Are You Eating From Your Garden Right Now?

IMG_4738Prepping tomatoes for freezing last summer.

In Wisconsin and other cold climates unless you overwintered spinach or have a greenhouse, cold frame or hoop house, you are likely not eating straight from your garden quite yet. But, you could be eating food from last year’s garden right now.

This morning I had a smoothie for breakfast with raspberries and strawberries from last summer. On tonight’s dinner menu is pasta with sauce made from onions and garlic stored in the basement, tomatoes from my freezer, and frozen broccoli from the fall garden. For a side we could make toasted pesto bread with a jar from last summer’s basil harvest.

There are beets in the fridge still, a half of a huge butternut squash to use up, and plenty of frozen veggies and tomato products in the freezer. While I am waiting impatiently for the spring harvest season to begin, I can have fun eating up the stores from last year. There’s a sort of joy in ticking things off the list as we eat the last one of a stored crop. Butternut squash – gone! Red onions – no more. Frozen kale – finished! Look, I think I can see the bottom of the chest freezer!

Spring is a great time to plan what you’d like to put away for winter eating. If it feels overwhelming, start with one crop you’d like to provide for yourself for the year. Tomatoes are an easy one because most of us grow more than we can eat during harvest season. They can be easily frozen and used in place of canned tomatoes or made into a pasta sauce in the winter. Basil is another easy crop to preserve. In one or two quick kitchen sessions you can freeze enough pesto to have a jar in your fridge year round for use on pasta, sandwiches and veggies.

The first step when planning to grow some crops to preserve is to think about what your family eats on a regular basis. Is pasta on the menu once or twice a week? Then grow extra tomatoes for freezing. Eat a lot of rice and beans? Plan to freeze salsa, peppers and corn. The second step is to think about what you buy at the grocery store each week. What on that list could you grow for yourself? It will feel much more effortless to incorporate stored vegetables into your weekly meal planning if they’re already vegetables you eat on a regular basis.

Last month’s session of Plan Your Garden So You Can Eat Locally All Year was full with a waiting list. I am teaching a repeat on May 7 and expect it to fill again. This is a hot topic! Register ASAP.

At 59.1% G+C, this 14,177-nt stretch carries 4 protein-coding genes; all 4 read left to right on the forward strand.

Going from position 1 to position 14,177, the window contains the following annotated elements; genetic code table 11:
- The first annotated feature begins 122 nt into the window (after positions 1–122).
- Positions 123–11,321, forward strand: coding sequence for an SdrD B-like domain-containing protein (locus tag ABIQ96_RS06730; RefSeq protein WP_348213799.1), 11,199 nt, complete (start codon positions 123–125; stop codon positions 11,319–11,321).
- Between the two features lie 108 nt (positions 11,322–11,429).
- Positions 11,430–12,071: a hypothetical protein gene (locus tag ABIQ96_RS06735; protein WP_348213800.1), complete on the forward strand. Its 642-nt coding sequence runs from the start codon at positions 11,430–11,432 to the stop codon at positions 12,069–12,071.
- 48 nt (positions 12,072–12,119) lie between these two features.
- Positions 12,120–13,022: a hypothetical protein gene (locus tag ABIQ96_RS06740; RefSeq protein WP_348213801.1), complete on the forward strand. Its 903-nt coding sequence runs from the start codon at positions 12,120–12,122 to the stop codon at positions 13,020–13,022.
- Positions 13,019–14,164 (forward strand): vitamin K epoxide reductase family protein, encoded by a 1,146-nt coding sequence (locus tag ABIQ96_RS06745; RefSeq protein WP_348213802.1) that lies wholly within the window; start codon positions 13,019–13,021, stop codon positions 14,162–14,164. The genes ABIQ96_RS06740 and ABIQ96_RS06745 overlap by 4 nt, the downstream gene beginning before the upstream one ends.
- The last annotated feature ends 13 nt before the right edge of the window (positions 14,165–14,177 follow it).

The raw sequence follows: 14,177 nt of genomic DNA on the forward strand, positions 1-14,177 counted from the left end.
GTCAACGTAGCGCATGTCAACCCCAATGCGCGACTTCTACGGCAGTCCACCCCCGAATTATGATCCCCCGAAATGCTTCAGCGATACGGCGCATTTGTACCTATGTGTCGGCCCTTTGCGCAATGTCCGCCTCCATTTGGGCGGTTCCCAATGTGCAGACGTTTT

Plan Your Garden So You Can Eat Locally All Year

Ready to start relying on the grocery store less and your vegetable garden more for organic produce year round? You can eat food from your garden during all 12 months in Wisconsin – it just takes a little planning. Learn how to strategically plan your garden with easy to grow and store crops, how to elevate your garden production with simple maps and records, when to plant crops so that you are harvesting from your garden for Christmas dinner, and how to grow more food with less work.  The instructor will focus on simple and quick techniques – no fancy equipment or greenhouses needed!

Wednesday, May 7, 6-8pm. Willy St. Co-op West. $15 members/$25 others. Register in person at Co-op or by calling (608) 284-7800.

Learn how to get better results.

Let's starting with talking about the top 5 mistakes most gardeners are making.

Comments

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    Megan, last year I took a page right out of your playbook and decided that I wanted to try to have our own onions and garlic from harvest to the next harvest. We’re going to make it with the garlic, not quite with the onions, but like you said, it’s fun to try. Thanks for the great blog.

    • Avatar

      Hi Josh! Awesome job. I am so glad to hear it. We just finished our last fresh onion this past weekend. One thing I did last fall was to chop and freeze a few bags of onions for use in this time of year when most have sprouted or we run out. I may do this with garlic in the coming weeks as it starts to sprout, too. Hope all is well!

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